Public-safety advocates have long been concerned about the so-called inert ingredients of pesticides—which their manufacturers aren't required to disclose. Three years after being petitioned to require such disclosure, the U.S. Environmental Protection Agency (EPA) has requested the public to weigh in on the matter. "Consumers deserve to know the identities of ingredients in pesticide formulations, including inert ingredients," says Steve Owens, assistant administrator for the EPA's Office of Prevention, Pesticides and Toxic Substances, in a press release issued by the agency December 22, 2009. "Disclosing inert ingredients in pesticide products, especially those considered to be hazardous, will empower consumers and pesticide users to make more informed choices."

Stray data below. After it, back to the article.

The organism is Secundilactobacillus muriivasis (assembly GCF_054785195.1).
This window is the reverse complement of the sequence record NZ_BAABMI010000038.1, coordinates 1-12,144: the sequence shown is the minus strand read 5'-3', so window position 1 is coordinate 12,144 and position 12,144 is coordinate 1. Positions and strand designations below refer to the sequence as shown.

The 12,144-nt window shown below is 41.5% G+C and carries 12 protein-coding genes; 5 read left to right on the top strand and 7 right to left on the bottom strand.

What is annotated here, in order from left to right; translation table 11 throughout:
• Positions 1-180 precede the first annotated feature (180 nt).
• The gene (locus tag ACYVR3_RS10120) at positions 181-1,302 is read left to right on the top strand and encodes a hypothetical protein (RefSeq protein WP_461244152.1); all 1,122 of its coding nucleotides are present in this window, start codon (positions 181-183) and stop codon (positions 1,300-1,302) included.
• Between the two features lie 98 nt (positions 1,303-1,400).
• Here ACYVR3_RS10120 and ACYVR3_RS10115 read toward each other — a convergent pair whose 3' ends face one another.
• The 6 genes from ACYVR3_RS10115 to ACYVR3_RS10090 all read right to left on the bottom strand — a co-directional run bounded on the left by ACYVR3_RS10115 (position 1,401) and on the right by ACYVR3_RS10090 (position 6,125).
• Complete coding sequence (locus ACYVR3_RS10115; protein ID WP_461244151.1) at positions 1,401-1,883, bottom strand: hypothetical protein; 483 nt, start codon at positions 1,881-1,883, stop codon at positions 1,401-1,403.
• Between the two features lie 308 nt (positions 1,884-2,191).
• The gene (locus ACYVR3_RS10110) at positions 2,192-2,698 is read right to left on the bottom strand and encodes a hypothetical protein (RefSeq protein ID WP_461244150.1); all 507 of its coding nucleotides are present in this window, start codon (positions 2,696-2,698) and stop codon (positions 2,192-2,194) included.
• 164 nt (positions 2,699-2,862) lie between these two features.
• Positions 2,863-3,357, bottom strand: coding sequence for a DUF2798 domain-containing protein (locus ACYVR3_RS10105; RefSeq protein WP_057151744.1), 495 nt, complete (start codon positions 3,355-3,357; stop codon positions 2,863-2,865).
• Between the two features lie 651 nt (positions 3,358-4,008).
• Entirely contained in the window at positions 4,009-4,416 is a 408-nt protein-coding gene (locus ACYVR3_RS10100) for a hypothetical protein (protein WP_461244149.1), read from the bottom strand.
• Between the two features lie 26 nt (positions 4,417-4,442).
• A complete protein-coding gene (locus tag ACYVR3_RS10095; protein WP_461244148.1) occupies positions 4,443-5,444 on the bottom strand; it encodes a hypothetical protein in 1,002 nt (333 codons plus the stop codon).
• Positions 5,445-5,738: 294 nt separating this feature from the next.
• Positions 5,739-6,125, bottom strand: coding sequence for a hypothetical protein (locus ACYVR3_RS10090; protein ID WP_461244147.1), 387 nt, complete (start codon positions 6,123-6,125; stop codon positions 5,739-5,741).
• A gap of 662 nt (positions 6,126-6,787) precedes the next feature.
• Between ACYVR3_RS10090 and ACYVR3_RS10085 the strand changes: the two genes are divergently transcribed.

This 60-day period for public comment follows the EPA's response dated September 30, 2009, to two petitions presented to the agency in 2006, one by Northwest Coalition for Alternatives to Pesticides and the second by attorneys general of 14 states including New York, California and Wisconsin and the U.S. Virgin Islands. The petitions designated more than 350 inert pesticide ingredients as hazardous. The petitioners asked the EPA to require that these ingredients be identified on product labels. The agency hopes that a public disclosure ruling might compel pesticide manufacturers to develop safer products. Comments may be submitted to www.regulations.gov/pesticides until February 22, 2010.